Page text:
To help you detect any changes in data inside all files/directory under /etc/, use this.

/etc/   DATAONLY 
Configure Aide Rules for Filesystem
Configure Aide Rules for Filesystem

Using AIDE to Check File and Directory Integrity in Linux

Start by constructing a database against the checks that will be performed using --init flag. This is expected to be done before your system is connected to a network.

The command below will create a database that contains all of the files that you selected in your configuration file.

# aide --init
Initialize Aide Database
Initialize Aide Database

Then rename the database to /var/lib/aide/aide.db.gz before proceeding, using this command.

# mv /var/lib/aide/ /var/lib/aide/aide.db.gz

It is recommended to move the database to a secure location possibly in a read-only media or on another machines, but ensure that you update the configuration file to read it from there.

After the database is created, you can now check the integrity of the files and directories using the --check flag.

# aide --check

It will read the snapshot in the database and compares it to the files/directories found you system disk. If it finds changes in places that you might not expect, it generates a report which you can then review.

Run File Integrity Check
Run File Integrity Check

Since no changes have been made to the file system, you will only get an output similar to the one above. Now try to create some files in the file system, in areas defined in the configuration file.

# vi /etc/
# touch all.txt

Then run a check once more, which should report the files added above. The output of this command depends on the parts of the file system you configured for checking, it can be lengthy overtime.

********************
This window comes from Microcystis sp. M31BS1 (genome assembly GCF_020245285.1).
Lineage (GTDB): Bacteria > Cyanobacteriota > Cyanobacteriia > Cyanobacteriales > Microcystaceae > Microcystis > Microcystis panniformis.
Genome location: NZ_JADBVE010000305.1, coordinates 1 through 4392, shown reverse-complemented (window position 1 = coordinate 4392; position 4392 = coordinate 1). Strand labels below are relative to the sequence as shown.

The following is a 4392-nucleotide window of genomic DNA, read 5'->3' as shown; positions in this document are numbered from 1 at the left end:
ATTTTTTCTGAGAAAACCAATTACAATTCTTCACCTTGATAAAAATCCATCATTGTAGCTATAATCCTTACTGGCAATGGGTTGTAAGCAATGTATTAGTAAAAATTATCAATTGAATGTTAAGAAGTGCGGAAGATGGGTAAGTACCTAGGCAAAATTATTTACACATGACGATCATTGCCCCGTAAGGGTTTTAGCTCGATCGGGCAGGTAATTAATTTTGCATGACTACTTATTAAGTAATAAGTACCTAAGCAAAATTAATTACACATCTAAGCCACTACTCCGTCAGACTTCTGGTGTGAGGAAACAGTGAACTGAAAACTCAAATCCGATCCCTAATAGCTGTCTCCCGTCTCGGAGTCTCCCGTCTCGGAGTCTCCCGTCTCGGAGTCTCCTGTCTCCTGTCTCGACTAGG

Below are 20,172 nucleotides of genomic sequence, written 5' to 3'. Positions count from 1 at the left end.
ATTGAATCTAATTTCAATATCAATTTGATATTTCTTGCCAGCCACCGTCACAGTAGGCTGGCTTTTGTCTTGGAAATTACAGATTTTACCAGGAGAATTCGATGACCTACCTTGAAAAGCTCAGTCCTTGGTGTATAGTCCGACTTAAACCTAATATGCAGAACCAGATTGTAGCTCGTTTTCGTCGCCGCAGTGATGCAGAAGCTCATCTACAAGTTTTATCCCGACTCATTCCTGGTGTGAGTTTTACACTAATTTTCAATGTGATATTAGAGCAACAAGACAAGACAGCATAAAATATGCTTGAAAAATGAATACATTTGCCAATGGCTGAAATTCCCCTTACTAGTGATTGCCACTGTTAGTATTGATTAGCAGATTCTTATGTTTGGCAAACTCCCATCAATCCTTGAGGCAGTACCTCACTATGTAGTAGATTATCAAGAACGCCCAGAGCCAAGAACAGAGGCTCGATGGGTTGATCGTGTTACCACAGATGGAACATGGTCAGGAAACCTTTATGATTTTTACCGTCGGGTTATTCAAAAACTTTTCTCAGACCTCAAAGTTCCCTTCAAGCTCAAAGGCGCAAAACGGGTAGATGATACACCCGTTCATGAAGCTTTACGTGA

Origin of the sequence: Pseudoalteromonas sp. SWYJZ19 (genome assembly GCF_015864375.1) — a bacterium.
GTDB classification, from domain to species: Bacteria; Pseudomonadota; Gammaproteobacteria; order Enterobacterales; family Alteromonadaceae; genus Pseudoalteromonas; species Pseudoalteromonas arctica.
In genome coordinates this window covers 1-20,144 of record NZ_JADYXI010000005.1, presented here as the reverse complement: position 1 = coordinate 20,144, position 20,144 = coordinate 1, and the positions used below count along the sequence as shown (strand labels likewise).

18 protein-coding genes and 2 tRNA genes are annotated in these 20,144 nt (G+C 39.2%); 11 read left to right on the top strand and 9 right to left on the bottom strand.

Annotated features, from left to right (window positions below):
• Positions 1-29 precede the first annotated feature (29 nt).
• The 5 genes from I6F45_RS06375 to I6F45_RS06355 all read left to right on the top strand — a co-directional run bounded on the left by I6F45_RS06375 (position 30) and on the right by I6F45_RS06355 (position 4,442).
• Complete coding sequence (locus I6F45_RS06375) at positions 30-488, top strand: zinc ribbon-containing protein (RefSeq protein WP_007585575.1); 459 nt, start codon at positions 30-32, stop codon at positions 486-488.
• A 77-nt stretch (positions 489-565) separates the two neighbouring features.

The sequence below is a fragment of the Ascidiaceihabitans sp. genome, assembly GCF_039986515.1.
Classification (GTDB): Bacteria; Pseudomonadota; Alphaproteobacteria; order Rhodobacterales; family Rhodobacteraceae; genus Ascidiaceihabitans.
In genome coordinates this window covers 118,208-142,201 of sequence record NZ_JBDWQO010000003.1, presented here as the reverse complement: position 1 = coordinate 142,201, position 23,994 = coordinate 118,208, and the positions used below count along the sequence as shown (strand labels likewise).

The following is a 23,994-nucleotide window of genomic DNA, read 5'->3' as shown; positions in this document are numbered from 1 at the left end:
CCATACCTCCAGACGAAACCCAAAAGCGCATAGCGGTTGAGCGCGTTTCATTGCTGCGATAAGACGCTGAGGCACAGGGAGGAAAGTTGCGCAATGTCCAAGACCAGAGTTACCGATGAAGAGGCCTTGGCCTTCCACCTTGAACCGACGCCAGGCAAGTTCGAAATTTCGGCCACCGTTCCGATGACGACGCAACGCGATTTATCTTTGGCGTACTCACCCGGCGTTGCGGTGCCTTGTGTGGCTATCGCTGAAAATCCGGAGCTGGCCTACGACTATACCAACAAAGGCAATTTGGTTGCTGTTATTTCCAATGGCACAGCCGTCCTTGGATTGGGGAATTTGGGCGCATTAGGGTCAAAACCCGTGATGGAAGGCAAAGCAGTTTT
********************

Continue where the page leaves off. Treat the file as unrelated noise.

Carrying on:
# aide --check
Check File System Changes
Check File System Changes

You need to run aide checks regularly, and in case of any changes to already selected files or addition of new file definitions in the configuration file, always update the database using the --update option:

# aide --update

After running a database update, to use the new database for future scans, always rename it to /var/lib/aide/aide.db.gz:

# mv /var/lib/aide/  /var/lib/aide/aide.db.gz

That’s all for now! But take note of these important points:

  • One characteristic of most intrusion detection systems AIDE inclusive, is that they will not provide solutions to most security loop holes on a system. They however, assist in easing the the intrusion response process by helping system administrators examine any changes to system files/directories. So you should always be vigilant and keep updating your current security measures.
  • It it highly recommended to keep the newly created database, the configuration file and the AIDE binary in a secure location such as read-only media (possible if you install from source).
  • For additional security, consider signing the configuration and/or database.

For additional information and configurations, see its man page or check out the AIDE Homepage:

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Aaron Kili
Aaron Kili is a Linux and F.O.S.S enthusiast, an upcoming Linux SysAdmin, web developer, and currently a content creator for TecMint who loves working with computers and strongly believes in sharing knowledge.

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  1. Is it possible to run real-time monitoring for file/dir changes?

    I’m looking for very simple, clever and easy-to-use solution, which tells immediately when file changes…..